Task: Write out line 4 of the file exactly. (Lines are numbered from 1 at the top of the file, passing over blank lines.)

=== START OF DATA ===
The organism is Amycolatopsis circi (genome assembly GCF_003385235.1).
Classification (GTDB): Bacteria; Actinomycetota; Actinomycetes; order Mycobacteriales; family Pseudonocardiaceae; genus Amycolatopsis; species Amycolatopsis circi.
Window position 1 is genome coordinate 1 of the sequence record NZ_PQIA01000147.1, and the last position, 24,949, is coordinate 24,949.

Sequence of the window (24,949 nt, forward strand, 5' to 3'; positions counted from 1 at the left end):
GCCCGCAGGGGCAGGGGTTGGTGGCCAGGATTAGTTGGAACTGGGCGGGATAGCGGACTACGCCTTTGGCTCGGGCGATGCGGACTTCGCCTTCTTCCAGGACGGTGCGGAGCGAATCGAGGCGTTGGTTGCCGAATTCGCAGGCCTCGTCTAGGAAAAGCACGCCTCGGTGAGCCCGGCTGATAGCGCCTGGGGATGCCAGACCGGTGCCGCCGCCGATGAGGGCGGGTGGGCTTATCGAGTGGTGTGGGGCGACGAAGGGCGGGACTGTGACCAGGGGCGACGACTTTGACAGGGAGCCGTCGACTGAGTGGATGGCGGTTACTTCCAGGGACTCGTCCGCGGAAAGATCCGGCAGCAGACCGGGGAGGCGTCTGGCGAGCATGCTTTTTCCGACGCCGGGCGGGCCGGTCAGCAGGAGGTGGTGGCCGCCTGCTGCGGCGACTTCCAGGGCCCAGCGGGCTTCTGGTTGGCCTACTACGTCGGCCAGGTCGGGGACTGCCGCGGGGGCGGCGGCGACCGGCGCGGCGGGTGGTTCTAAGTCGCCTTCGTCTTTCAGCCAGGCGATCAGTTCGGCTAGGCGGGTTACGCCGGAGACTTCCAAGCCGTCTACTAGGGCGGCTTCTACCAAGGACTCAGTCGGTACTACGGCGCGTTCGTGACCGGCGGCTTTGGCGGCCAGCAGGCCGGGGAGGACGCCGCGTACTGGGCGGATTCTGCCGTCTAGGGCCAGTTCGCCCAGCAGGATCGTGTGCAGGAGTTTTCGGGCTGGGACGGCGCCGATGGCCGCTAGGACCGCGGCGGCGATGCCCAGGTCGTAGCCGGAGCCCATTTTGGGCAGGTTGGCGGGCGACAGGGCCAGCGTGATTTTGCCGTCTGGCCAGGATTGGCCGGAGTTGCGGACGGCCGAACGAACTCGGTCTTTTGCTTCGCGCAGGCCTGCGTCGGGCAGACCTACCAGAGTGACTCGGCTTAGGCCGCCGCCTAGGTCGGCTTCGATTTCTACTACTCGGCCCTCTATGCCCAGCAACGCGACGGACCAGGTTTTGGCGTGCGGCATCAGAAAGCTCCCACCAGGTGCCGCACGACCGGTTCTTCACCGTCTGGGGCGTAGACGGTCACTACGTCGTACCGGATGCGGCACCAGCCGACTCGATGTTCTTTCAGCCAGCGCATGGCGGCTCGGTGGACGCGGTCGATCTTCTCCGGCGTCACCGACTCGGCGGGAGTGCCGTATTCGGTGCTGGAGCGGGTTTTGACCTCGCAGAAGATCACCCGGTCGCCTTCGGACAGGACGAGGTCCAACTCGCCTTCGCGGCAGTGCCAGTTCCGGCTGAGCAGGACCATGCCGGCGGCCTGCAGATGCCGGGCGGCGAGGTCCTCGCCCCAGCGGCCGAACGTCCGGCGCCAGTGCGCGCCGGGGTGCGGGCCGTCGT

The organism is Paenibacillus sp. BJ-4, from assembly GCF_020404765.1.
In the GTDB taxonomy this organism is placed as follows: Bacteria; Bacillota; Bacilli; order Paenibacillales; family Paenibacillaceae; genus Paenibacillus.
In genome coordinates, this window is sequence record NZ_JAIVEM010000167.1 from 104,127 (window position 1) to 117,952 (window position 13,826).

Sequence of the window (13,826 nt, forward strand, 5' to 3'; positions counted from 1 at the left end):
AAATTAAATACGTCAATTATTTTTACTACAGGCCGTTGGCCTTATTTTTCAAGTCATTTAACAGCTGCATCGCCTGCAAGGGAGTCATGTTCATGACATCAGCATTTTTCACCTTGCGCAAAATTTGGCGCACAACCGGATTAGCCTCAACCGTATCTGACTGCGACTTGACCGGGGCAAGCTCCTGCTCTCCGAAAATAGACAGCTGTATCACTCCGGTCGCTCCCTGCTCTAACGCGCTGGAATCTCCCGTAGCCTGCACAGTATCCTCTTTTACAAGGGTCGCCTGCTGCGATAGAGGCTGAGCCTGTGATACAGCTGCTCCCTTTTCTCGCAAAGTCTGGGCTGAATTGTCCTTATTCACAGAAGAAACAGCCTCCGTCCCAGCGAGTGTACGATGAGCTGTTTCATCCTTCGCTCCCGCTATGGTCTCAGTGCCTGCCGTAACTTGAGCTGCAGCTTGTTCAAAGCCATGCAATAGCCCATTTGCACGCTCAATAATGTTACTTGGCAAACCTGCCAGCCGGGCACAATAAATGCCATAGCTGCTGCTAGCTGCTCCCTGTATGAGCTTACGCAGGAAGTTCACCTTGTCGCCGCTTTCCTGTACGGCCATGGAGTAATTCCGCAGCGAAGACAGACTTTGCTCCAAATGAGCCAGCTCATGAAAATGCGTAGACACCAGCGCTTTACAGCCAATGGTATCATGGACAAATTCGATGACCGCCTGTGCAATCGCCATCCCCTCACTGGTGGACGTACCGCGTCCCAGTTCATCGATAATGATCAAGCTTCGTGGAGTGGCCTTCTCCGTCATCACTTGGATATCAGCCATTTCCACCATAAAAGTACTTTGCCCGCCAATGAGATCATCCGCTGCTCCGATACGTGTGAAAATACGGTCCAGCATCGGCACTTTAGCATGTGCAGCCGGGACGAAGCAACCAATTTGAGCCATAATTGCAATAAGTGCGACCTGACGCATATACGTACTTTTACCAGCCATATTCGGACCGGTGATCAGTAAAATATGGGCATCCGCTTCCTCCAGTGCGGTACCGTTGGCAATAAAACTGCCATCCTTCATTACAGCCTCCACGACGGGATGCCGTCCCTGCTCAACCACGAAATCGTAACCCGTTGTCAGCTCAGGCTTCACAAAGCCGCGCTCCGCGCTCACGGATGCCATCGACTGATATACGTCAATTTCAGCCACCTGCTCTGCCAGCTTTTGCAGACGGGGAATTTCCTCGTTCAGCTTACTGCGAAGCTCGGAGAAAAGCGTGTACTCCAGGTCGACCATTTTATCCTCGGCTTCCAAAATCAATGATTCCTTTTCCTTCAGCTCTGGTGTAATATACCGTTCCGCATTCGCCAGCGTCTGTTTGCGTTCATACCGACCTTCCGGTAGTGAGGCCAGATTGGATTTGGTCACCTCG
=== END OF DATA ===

Sequence of the window (24,949 nt, forward strand, 5' to 3'; positions counted from 1 at the left end):